Grazing

On several parts of the nature reserve sheep or cattle or goats are used to manage the grassland. We are using local Romney sheep to maintain the grassland suitable for birds that feed, roost and nest on the ground. If you walk the footpaths with livestock in please keep all dogs on a lead. Thank-you.

In the SOUTH part of the nature reserve the sheep are all within fenced areas with no public access.

In the NORTH part of the nature reserve there may be sheep and/or cattle along the footpaths at all times of year.

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With no sheep most of our grassland would quickly become scrub and then woodland, but with too many sheep there is very short grass and very few flowers. Now some of our wildlife does like very short grassland eg Lapwing, but many more species like longer grass. So we are developing a mosaic of grazing regimes. One example that benefits flowers and bumblebees is to have sheep grazing September-March and then no sheep April-August and this encourages the red clover, bird's-foot trefoil and meadow vetchling that are so important to the longer tongued bumblebees. A few areas have no grazing at all, developing tussocky grass and scrub with trees and in some of these areas we cut the vegetation to maintain greater structural diversity.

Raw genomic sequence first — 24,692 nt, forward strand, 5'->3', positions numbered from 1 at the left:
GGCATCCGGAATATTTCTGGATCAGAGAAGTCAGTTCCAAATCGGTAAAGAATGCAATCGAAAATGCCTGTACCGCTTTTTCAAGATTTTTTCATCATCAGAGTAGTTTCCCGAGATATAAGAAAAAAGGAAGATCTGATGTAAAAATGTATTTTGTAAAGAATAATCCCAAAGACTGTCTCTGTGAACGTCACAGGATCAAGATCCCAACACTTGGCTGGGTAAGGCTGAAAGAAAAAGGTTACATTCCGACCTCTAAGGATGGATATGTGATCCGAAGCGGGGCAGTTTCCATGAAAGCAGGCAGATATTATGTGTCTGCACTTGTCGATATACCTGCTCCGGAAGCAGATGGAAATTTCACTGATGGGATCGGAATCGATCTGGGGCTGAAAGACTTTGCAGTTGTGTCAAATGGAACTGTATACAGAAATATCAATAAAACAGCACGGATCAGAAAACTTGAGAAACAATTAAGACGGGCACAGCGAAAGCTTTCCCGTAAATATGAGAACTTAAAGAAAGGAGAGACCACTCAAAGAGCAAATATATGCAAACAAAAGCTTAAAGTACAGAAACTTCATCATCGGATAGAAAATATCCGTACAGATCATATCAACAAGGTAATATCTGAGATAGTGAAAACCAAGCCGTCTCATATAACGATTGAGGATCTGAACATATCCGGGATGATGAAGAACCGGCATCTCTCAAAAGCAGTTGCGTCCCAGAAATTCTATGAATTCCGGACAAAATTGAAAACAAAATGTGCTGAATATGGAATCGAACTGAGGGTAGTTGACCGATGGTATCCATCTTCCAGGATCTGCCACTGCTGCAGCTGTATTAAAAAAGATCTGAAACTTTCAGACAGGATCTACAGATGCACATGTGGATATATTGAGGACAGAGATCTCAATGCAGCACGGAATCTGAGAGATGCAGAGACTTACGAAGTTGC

The sheep are Romney, also known locally as Kents, the traditional breed of the Romney Marsh that were probably brought here by the Romans!